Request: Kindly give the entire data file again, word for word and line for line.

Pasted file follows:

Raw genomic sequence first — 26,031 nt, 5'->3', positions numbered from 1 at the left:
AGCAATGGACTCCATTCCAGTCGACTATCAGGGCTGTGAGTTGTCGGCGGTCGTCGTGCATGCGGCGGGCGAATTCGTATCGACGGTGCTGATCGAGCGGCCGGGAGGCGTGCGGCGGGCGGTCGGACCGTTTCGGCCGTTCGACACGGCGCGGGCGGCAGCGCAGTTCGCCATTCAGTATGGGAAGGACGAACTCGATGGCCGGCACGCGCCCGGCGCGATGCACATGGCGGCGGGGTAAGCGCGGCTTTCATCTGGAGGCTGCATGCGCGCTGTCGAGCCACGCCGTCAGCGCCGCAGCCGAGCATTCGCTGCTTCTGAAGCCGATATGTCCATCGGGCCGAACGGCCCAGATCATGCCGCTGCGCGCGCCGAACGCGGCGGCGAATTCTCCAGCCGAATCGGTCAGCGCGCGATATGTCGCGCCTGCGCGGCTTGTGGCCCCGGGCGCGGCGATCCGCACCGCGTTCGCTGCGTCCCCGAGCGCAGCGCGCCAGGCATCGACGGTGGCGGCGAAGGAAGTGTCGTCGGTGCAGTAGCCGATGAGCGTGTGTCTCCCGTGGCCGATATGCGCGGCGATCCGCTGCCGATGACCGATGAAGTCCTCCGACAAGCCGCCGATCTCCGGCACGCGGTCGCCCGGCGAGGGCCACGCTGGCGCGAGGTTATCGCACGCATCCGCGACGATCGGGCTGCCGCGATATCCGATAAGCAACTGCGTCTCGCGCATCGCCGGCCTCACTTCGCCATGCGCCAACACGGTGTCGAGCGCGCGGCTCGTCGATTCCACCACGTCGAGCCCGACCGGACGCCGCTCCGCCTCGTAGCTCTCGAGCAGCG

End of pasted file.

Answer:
Raw genomic sequence first — 26,031 nt, 5'->3', positions numbered from 1 at the left:
AGCAATGGACTCCATTCCAGTCGACTATCAGGGCTGTGAGTTGTCGGCGGTCGTCGTGCATGCGGCGGGCGAATTCGTATCGACGGTGCTGATCGAGCGGCCGGGAGGCGTGCGGCGGGCGGTCGGACCGTTTCGGCCGTTCGACACGGCGCGGGCGGCAGCGCAGTTCGCCATTCAGTATGGGAAGGACGAACTCGATGGCCGGCACGCGCCCGGCGCGATGCACATGGCGGCGGGGTAAGCGCGGCTTTCATCTGGAGGCTGCATGCGCGCTGTCGAGCCACGCCGTCAGCGCCGCAGCCGAGCATTCGCTGCTTCTGAAGCCGATATGTCCATCGGGCCGAACGGCCCAGATCATGCCGCTGCGCGCGCCGAACGCGGCGGCGAATTCTCCAGCCGAATCGGTCAGCGCGCGATATGTCGCGCCTGCGCGGCTTGTGGCCCCGGGCGCGGCGATCCGCACCGCGTTCGCTGCGTCCCCGAGCGCAGCGCGCCAGGCATCGACGGTGGCGGCGAAGGAAGTGTCGTCGGTGCAGTAGCCGATGAGCGTGTGTCTCCCGTGGCCGATATGCGCGGCGATCCGCTGCCGATGACCGATGAAGTCCTCCGACAAGCCGCCGATCTCCGGCACGCGGTCGCCCGGCGAGGGCCACGCTGGCGCGAGGTTATCGCACGCATCCGCGACGATCGGGCTGCCGCGATATCCGATAAGCAACTGCGTCTCGCGCATCGCCGGCCTCACTTCGCCATGCGCCAACACGGTGTCGAGCGCGCGGCTCGTCGATTCCACCACGTCGAGCCCGACCGGACGCCGCTCCGCCTCGTAGCTCTCGAGCAGCG